“People coming into New Zealand will see the relative cost of living much higher. I think in fact, in a sense, there’s a benefit to Wellington and Auckland people in that they might actually see the cost of imports going down because things will become relatively cheaper in other currencies, and they will actually find maybe the cost of traveling abroad slightly cheaper.”
With an annual GDP of roughly $130 billion (driven by a population of just four and a half million), New Zealand punches in roughly the same weight class as Peru (pop. 30 million) and Ukraine (pop. 45 million). Even so, as a popular “carry trade” partner, its currency is frequently among the most traded in the world. And, for the same reason, it is notoriously prone to violent swings.
A carry trade is essentially where a speculator sells short a lower-interest-bearing currency (like the Japanese Yen or the once mighty Greenback) and uses the proceeds to purchase a higher yielding currency (like the Kiwi of 2007-08, when the official cash rate was 8.25%, or the Aussie dollar of today, at a relatively solid rate of 4.25%).
It works like this (using an NZD/JPN currency pair example): Our trader borrows and sells short an amount in Japanese Yen, paying virtually no interest for the borrowed yen. He then uses the proceeds to buy high-yielding bonds denominated in New Zealand dollars. Thus, our hypothetical trader profits handsomely on the spread between what he pays to borrow yen and what he receives from the New Zealand bonds. [The trades work beautifully, as long as currency-exchange rates don’t move in the “wrong” direction].
Carry trades are big business. And, for a hotly-traded currency like the Kiwi dollar, it can mean big swings (in both directions) that have less to do with the underlying economic strength of the domestic economy and more to do with price distortions perpetrated by carry traders.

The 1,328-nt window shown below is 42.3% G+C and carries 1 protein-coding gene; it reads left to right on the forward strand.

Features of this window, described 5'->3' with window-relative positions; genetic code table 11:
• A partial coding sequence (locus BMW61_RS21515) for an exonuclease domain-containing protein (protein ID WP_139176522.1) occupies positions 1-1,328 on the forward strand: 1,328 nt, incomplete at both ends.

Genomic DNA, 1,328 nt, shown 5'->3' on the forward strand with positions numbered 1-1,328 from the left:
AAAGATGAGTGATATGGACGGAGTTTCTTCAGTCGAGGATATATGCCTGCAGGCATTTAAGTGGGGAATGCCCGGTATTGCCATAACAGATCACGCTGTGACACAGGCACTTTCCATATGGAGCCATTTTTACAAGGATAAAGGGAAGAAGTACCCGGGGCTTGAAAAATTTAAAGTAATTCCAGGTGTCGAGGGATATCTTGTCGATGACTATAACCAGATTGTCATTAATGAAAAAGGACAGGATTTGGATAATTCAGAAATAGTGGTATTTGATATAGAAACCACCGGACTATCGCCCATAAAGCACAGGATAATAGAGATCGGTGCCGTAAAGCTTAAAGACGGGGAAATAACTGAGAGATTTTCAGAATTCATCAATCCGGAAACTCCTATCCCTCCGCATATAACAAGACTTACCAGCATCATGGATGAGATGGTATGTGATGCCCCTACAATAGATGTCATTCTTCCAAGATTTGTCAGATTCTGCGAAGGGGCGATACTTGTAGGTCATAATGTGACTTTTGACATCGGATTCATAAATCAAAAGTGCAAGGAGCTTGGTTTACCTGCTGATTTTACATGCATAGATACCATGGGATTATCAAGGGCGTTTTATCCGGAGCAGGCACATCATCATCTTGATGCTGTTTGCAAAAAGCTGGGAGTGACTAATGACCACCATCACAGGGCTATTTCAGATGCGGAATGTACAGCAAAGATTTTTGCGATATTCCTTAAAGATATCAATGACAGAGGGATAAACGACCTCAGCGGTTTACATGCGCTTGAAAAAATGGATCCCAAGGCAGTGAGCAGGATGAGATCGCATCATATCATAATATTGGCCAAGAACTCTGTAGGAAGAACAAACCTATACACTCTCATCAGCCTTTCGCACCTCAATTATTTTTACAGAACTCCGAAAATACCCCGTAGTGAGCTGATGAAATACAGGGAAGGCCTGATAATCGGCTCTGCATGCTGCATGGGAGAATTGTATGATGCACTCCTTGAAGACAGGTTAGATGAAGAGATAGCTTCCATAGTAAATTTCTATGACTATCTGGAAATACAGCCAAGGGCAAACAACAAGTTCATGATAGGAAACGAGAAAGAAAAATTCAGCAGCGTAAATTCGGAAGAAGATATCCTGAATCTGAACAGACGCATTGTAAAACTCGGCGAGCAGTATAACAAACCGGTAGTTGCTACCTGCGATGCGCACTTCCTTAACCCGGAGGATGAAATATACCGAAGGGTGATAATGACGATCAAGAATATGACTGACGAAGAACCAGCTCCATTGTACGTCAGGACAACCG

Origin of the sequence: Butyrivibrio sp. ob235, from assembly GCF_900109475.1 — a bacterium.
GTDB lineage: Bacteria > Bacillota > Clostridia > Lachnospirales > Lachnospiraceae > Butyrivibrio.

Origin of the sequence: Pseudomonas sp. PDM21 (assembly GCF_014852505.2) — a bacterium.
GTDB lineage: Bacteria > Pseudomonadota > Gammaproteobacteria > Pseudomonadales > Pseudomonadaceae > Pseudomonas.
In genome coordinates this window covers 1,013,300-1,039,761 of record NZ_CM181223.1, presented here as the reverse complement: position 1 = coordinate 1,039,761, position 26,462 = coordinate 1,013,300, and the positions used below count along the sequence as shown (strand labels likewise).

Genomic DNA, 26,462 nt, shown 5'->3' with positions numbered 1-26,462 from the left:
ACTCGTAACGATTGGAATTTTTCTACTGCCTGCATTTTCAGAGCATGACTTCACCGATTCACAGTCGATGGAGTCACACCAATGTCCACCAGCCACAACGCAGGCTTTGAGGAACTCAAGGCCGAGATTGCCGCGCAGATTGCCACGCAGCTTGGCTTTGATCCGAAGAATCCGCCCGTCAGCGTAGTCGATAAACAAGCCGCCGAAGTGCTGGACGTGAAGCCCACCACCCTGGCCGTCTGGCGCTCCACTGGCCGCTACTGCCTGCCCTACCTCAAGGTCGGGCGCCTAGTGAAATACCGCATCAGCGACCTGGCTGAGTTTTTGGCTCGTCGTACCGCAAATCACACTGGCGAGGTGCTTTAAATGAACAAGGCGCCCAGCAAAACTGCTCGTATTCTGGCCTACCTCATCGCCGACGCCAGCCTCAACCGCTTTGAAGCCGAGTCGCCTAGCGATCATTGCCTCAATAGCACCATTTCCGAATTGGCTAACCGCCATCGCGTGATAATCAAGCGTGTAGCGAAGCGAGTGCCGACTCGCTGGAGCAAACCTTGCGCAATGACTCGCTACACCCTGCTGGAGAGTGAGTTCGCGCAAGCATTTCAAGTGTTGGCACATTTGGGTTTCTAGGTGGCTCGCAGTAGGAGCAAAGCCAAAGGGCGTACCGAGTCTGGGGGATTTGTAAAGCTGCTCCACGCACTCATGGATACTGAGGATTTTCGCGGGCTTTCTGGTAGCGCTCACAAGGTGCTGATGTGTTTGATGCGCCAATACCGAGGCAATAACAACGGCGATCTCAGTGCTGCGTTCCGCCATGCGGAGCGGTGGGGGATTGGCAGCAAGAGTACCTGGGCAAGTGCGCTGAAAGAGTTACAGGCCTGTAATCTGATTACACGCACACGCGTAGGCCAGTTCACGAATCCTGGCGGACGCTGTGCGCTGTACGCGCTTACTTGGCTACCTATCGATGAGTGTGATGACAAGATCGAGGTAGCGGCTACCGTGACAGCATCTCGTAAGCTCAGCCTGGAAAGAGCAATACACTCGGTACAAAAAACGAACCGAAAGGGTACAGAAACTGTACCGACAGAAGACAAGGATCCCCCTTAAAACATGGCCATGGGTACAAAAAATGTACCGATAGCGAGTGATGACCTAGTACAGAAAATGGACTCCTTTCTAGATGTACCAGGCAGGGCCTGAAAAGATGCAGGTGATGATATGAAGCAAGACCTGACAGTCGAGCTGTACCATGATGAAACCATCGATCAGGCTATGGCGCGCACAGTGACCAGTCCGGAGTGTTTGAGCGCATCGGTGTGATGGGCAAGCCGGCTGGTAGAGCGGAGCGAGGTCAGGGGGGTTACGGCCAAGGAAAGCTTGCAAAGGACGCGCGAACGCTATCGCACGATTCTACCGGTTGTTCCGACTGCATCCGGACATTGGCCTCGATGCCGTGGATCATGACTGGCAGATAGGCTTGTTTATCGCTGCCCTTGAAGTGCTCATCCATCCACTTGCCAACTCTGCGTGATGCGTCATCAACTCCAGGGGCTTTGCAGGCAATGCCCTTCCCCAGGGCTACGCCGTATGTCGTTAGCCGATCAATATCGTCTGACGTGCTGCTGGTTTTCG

As such, it’s near impossible to predict which direction the Kiwi – sometimes described as a “cork at sea” currency – will go and, therefore, how the relative pricing power will impact the cost of living in some of the country’s prime locales.
Of course, there’s plenty else to consider when looking for a place to reside. Although price it is a big thing, it isn’t everything. If it were, we would recommend you move to the Iranian capital of Tehran, a city noted by the EIU survey as one of the cheapest places in the world to live. Judging by the deafening beat of war drums emanating from inside Beltway 495, it might well have been turned to glass by the time you get there…but that’s another tale for another day.
Moreover, there is something to be said about paying for peace of mind when you are in a foreign nation. Maybe New Zealand is overpriced right now. Maybe not. But it is calming to again be in a country where things work. Taxis, although expensive, take you more or less directly where you want to go. The place is clean. Impeccably so. Environmentally, the dramatic backdrop for the Lord of the Rings movies has few competitors on the planet. And you can still invest in a world class, Sauvignon Blanc/Pinot Noir-inspired hangover…just not quite as many of them as in, say, Buenos Aires. Then again, that’s probably not such a bad thing either.